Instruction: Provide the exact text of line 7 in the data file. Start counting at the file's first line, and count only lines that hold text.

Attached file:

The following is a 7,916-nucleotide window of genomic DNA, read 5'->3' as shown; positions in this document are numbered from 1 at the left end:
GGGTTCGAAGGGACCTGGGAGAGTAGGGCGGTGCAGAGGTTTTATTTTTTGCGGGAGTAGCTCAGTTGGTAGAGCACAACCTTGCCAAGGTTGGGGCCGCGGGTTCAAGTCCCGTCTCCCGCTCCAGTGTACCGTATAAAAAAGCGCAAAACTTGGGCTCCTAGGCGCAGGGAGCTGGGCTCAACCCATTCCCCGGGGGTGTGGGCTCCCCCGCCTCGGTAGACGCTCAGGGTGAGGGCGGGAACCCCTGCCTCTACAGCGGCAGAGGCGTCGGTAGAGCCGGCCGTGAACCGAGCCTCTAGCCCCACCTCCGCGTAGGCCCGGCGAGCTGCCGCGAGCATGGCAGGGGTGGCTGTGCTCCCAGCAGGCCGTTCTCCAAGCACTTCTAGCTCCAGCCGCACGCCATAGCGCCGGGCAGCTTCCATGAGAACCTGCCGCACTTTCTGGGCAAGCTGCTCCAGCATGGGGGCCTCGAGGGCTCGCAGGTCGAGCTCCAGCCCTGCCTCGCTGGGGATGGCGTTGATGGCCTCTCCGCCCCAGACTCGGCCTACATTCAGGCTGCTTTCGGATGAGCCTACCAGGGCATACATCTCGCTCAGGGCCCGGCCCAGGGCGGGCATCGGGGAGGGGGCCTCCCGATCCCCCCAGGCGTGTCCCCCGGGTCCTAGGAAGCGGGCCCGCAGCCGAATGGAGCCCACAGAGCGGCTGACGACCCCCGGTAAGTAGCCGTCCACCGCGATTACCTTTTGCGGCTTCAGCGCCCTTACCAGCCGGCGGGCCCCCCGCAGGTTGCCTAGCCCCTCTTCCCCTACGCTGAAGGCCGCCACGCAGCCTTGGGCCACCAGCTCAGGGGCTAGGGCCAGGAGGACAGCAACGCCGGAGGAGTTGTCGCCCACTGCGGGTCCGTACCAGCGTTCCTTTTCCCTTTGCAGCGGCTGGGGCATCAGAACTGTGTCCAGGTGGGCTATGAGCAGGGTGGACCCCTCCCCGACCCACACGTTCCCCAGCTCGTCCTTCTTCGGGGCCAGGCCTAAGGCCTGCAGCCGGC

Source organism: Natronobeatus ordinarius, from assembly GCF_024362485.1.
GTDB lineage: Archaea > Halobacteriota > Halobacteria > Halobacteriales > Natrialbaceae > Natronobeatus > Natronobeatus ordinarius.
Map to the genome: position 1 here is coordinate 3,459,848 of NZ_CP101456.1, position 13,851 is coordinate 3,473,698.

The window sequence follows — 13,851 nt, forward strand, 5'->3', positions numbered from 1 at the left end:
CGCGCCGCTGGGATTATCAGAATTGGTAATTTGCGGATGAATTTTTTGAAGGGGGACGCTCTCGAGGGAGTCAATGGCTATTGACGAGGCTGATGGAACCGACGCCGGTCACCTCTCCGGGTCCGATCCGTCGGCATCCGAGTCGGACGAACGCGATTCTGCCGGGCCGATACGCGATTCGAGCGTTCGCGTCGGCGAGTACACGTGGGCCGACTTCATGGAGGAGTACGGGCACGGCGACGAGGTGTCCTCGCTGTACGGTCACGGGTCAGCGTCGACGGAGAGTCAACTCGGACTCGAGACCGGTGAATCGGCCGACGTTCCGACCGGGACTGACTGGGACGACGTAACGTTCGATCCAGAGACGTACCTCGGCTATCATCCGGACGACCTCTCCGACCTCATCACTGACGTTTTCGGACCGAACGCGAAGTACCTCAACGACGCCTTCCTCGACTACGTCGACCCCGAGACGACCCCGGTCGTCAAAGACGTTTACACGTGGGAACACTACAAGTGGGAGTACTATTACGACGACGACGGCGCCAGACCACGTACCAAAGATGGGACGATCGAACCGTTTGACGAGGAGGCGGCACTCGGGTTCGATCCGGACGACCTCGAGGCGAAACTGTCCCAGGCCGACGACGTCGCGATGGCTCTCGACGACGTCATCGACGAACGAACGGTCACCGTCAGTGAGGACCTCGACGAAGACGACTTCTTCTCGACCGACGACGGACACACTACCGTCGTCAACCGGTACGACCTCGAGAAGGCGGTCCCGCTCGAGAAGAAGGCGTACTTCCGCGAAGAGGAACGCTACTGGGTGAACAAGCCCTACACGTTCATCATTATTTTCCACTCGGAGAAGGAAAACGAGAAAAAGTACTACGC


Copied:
CGCGCCGCTGGGATTATCAGAATTGGTAATTTGCGGATGAATTTTTTGAAGGGGGACGCTCTCGAGGGAGTCAATGGCTATTGACGAGGCTGATGGAACCGACGCCGGTCACCTCTCCGGGTCCGATCCGTCGGCATCCGAGTCGGACGAACGCGATTCTGCCGGGCCGATACGCGATTCGAGCGTTCGCGTCGGCGAGTACACGTGGGCCGACTTCATGGAGGAGTACGGGCACGGCGACGAGGTGTCCTCGCTGTACGGTCACGGGTCAGCGTCGACGGAGAGTCAACTCGGACTCGAGACCGGTGAATCGGCCGACGTTCCGACCGGGACTGACTGGGACGACGTAACGTTCGATCCAGAGACGTACCTCGGCTATCATCCGGACGACCTCTCCGACCTCATCACTGACGTTTTCGGACCGAACGCGAAGTACCTCAACGACGCCTTCCTCGACTACGTCGACCCCGAGACGACCCCGGTCGTCAAAGACGTTTACACGTGGGAACACTACAAGTGGGAGTACTATTACGACGACGACGGCGCCAGACCACGTACCAAAGATGGGACGATCGAACCGTTTGACGAGGAGGCGGCACTCGGGTTCGATCCGGACGACCTCGAGGCGAAACTGTCCCAGGCCGACGACGTCGCGATGGCTCTCGACGACGTCATCGACGAACGAACGGTCACCGTCAGTGAGGACCTCGACGAAGACGACTTCTTCTCGACCGACGACGGACACACTACCGTCGTCAACCGGTACGACCTCGAGAAGGCGGTCCCGCTCGAGAAGAAGGCGTACTTCCGCGAAGAGGAACGCTACTGGGTGAACAAGCCCTACACGTTCATCATTATTTTCCACTCGGAGAAGGAAAACGAGAAAAAGTACTACGC